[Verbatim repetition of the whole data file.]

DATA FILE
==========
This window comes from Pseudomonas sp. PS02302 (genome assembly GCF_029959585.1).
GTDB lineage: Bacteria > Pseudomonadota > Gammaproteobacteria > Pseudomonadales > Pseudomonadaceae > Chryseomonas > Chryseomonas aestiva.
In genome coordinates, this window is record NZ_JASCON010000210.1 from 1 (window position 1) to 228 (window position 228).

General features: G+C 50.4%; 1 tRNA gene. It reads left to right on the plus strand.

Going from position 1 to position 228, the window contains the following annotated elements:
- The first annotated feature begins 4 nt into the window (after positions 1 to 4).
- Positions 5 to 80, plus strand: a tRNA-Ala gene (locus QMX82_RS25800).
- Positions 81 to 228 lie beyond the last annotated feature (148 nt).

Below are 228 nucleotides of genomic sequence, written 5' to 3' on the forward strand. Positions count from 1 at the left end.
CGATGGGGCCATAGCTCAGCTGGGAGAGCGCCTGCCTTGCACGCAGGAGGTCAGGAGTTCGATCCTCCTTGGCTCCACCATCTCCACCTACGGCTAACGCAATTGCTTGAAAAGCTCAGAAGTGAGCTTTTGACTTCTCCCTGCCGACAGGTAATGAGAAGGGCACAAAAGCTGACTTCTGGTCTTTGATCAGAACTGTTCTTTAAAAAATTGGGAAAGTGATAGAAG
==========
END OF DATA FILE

This window comes from Pseudomonas sp. PS02302 (genome assembly GCF_029959585.1).
GTDB lineage: Bacteria > Pseudomonadota > Gammaproteobacteria > Pseudomonadales > Pseudomonadaceae > Chryseomonas > Chryseomonas aestiva.
In genome coordinates, this window is record NZ_JASCON010000210.1 from 1 (window position 1) to 228 (window position 228).

General features: G+C 50.4%; 1 tRNA gene. It reads left to right on the plus strand.

Going from position 1 to position 228, the window contains the following annotated elements:
- The first annotated feature begins 4 nt into the window (after positions 1 to 4).
- Positions 5 to 80, plus strand: a tRNA-Ala gene (locus QMX82_RS25800).
- Positions 81 to 228 lie beyond the last annotated feature (148 nt).

Below are 228 nucleotides of genomic sequence, written 5' to 3' on the forward strand. Positions count from 1 at the left end.
CGATGGGGCCATAGCTCAGCTGGGAGAGCGCCTGCCTTGCACGCAGGAGGTCAGGAGTTCGATCCTCCTTGGCTCCACCATCTCCACCTACGGCTAACGCAATTGCTTGAAAAGCTCAGAAGTGAGCTTTTGACTTCTCCCTGCCGACAGGTAATGAGAAGGGCACAAAAGCTGACTTCTGGTCTTTGATCAGAACTGTTCTTTAAAAAATTGGGAAAGTGATAGAAG